The FWC urges those who see this monkey not to feed, try to capture or interact with it in any way. If you spot this animal, return to the safety of a building or your vehicle and immediately call the FWC’s Wildlife Alert Hotline at 888-404-3922, and leave the monkey business to the FWC.

Save the Kissimmee Kast Shuffleboard Courts

February 26, 2010

KISSIMMEE – In an unwise decision, civic leaders in this town are planning to demolish the town’s shuffleboard courts. They date from 1941 and are the Kast Shuffleboard Courts.

That news according to The Daily City blog. The blog has photos and a whole story on the issue. Read more

See Lu, Daktari Star, At Homosassa Springs

February 6, 2010

TALLAHASSEE- Lu, resident hippopotamus at Homosassa Springs, last week celebrated his 50th birthday with park staff, visitors and Homosassa Elementary School students who presented the hippo with his own birthday cake.

A fixture at Homosassa Springs since 1964, Lu’s claim to fame is his role as a former movie and television star with the Ivan Tors Animal Actors troupe, which wintered at the park while in private ownership. He is credited in the 1960s movies Daktari and Cowboy in Africa, and in television specials such as Jack Linkletter Show and Herb Alpert Special.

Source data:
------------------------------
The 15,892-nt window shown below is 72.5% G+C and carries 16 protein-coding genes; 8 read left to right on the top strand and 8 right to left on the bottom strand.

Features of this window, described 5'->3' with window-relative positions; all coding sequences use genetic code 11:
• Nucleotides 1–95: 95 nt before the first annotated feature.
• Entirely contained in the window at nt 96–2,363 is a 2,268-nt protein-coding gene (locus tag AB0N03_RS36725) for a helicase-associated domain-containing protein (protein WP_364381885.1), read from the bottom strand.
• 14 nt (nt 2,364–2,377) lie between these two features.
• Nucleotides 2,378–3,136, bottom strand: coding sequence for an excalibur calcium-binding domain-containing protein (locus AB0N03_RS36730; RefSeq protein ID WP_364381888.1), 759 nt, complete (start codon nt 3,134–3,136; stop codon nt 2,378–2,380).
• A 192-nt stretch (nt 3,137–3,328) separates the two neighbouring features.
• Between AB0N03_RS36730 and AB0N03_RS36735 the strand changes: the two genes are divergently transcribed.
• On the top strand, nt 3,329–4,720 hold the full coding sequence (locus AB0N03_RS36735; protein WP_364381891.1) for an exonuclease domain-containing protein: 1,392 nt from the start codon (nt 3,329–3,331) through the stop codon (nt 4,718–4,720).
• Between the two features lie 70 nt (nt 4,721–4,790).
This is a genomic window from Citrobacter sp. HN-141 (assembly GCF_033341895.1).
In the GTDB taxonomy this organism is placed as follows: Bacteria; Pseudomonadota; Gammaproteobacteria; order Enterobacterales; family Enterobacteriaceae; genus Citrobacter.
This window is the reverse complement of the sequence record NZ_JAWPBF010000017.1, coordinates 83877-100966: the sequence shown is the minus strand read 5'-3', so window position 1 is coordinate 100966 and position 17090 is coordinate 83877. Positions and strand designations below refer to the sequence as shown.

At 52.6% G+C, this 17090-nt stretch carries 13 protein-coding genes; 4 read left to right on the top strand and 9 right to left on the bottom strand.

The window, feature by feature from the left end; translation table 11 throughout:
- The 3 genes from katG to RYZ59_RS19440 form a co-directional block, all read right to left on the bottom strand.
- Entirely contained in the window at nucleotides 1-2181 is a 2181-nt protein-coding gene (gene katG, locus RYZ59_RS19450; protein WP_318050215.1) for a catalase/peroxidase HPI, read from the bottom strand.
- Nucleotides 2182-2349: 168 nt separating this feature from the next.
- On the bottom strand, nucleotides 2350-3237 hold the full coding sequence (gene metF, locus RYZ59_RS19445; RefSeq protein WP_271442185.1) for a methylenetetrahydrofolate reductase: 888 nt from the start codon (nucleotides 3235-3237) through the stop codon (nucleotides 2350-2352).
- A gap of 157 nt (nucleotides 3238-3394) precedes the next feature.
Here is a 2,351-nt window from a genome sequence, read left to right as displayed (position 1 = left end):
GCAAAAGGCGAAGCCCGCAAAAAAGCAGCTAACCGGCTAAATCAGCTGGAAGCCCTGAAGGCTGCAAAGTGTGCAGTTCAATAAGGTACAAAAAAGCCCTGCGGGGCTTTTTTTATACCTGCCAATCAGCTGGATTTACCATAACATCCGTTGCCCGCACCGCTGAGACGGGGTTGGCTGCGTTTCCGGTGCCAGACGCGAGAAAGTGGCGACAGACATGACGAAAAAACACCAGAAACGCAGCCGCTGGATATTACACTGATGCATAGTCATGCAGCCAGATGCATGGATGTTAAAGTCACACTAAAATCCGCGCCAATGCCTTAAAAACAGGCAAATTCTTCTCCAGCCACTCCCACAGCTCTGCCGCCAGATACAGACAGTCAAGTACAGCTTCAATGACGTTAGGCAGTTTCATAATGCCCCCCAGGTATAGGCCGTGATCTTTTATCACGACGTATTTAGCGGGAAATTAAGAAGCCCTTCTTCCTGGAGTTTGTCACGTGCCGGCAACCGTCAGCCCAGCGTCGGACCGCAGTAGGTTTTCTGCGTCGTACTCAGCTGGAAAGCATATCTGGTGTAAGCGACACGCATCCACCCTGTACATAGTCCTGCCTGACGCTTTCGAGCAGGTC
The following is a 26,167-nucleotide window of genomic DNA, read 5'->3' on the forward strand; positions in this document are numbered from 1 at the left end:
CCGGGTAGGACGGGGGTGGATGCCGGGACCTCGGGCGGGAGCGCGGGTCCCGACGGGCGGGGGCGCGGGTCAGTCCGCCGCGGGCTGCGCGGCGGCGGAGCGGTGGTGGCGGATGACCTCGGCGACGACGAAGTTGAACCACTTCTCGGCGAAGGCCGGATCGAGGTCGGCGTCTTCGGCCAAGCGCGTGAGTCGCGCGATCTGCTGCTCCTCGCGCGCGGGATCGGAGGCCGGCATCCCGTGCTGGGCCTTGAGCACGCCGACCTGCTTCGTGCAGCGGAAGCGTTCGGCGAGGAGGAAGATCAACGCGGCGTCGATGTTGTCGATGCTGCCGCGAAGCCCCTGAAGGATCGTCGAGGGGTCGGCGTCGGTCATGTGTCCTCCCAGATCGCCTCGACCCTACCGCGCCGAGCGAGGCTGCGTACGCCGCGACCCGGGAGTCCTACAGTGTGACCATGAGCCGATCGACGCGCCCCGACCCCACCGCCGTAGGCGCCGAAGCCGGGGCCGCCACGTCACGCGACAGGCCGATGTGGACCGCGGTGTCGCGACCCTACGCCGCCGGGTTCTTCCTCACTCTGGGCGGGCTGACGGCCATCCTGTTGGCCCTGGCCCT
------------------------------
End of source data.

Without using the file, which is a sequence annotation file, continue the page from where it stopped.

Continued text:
“This year marks a special milestone for both Homosassa Springs and the state park system as a whole,” said Homosassa Springs Manager Art Yerian in a press release. “Both a 50th birthday and the 75th anniversary of Florida State Parks makes this a great time for residents and guests to experience the fascinating wildlife and affordable fun at Homosassa Springs Wildlife State Park.”

Lu, an African Hippopotamus, was born at the San Diego Zoo on January 26, 1960.  He weighed 90 pounds at birth and now weighs more than 6,000 pounds.  As a vegetarian, Lu consumes 15 pounds of alfalfa hay, four scoops of herbivore diet and a five gallon bucket of vegetables and fruit every day.

Although Lu’s fame has remained steady for more than four decades, his state park habitat was once jeopardized.  When the Florida Park Service purchased the attraction in 1989, the state planned to shift the emphasis of the park to native Florida wildlife and find homes for all the exotic species, including Lu.  Public support, however, led Governor Lawton Chiles to grant Lu an exemption in 1991.  Special Florida citizenship has allowed Lu to stay at the park, and his fans to continue to display their appreciation annually at his birthday celebration.